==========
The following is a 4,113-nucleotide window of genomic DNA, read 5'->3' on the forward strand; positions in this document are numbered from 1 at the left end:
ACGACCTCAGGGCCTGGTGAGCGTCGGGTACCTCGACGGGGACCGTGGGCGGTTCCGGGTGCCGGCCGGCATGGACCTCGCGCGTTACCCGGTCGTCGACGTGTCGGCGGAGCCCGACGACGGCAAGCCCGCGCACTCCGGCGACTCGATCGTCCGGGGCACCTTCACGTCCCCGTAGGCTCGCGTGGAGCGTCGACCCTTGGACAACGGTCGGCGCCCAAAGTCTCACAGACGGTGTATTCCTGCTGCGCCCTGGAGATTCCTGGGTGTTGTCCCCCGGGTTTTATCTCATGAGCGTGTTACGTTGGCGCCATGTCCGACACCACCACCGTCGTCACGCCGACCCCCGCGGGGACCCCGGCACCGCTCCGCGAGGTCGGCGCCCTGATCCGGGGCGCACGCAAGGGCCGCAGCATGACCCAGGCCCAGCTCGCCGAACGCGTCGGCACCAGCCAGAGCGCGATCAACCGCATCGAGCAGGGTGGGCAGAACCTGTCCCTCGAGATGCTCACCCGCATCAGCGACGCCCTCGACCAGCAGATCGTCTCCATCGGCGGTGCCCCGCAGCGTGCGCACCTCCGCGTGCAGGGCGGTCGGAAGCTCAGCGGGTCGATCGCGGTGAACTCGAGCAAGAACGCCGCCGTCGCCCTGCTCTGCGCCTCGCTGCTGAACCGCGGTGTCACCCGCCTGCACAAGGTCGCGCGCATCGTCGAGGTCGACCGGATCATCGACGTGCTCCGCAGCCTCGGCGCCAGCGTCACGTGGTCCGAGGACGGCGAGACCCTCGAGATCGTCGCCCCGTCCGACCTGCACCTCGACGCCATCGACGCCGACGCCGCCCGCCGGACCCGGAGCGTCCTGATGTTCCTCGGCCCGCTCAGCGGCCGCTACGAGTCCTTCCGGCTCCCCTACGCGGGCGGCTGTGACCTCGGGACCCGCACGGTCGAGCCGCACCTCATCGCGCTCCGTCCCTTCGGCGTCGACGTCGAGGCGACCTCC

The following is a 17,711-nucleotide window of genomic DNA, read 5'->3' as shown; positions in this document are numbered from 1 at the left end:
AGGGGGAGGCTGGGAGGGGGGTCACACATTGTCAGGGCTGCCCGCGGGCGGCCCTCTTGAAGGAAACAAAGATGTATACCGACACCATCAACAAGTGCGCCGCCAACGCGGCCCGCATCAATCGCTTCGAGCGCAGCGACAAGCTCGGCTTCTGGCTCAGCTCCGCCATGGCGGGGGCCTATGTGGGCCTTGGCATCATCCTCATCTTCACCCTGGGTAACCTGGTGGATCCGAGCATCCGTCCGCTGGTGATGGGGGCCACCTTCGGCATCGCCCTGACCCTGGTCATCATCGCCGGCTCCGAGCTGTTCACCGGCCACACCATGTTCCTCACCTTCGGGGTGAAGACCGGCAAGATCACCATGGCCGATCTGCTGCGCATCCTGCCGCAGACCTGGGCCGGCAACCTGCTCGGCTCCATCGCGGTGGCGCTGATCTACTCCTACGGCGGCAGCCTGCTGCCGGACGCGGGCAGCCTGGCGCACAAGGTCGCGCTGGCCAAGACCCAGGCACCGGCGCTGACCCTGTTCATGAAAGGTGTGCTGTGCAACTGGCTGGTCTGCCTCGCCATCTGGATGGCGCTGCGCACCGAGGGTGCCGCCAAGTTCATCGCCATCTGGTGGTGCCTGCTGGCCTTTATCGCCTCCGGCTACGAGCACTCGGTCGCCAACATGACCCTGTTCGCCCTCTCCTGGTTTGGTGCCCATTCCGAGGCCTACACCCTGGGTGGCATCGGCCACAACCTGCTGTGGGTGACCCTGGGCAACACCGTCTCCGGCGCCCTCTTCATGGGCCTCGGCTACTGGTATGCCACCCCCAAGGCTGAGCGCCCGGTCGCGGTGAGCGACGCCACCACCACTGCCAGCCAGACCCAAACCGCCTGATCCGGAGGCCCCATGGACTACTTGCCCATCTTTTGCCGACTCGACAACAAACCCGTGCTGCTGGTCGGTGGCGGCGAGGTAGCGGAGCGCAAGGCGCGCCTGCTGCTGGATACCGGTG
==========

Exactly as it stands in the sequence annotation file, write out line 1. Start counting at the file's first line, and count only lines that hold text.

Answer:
The following is a 4,113-nucleotide window of genomic DNA, read 5'->3' on the forward strand; positions in this document are numbered from 1 at the left end: